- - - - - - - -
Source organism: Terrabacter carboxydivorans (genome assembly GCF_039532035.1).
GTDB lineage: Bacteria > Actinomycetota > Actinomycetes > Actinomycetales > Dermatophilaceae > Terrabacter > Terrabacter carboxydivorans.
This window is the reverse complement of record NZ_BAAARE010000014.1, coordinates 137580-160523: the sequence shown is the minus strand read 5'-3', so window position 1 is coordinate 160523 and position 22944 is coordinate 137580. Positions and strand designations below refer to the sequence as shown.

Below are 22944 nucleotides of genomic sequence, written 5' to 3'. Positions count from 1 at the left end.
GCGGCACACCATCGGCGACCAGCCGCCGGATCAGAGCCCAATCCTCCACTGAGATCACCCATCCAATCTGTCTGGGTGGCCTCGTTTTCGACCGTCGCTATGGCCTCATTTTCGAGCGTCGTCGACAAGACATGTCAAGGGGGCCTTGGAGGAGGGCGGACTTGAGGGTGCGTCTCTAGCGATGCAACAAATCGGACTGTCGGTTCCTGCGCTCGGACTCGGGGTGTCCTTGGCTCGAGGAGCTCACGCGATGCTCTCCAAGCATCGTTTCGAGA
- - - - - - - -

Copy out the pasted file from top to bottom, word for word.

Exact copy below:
Source organism: Terrabacter carboxydivorans (genome assembly GCF_039532035.1).
GTDB lineage: Bacteria > Actinomycetota > Actinomycetes > Actinomycetales > Dermatophilaceae > Terrabacter > Terrabacter carboxydivorans.
This window is the reverse complement of record NZ_BAAARE010000014.1, coordinates 137580-160523: the sequence shown is the minus strand read 5'-3', so window position 1 is coordinate 160523 and position 22944 is coordinate 137580. Positions and strand designations below refer to the sequence as shown.

Below are 22944 nucleotides of genomic sequence, written 5' to 3'. Positions count from 1 at the left end.
GCGGCACACCATCGGCGACCAGCCGCCGGATCAGAGCCCAATCCTCCACTGAGATCACCCATCCAATCTGTCTGGGTGGCCTCGTTTTCGACCGTCGCTATGGCCTCATTTTCGAGCGTCGTCGACAAGACATGTCAAGGGGGCCTTGGAGGAGGGCGGACTTGAGGGTGCGTCTCTAGCGATGCAACAAATCGGACTGTCGGTTCCTGCGCTCGGACTCGGGGTGTCCTTGGCTCGAGGAGCTCACGCGATGCTCTCCAAGCATCGTTTCGAGA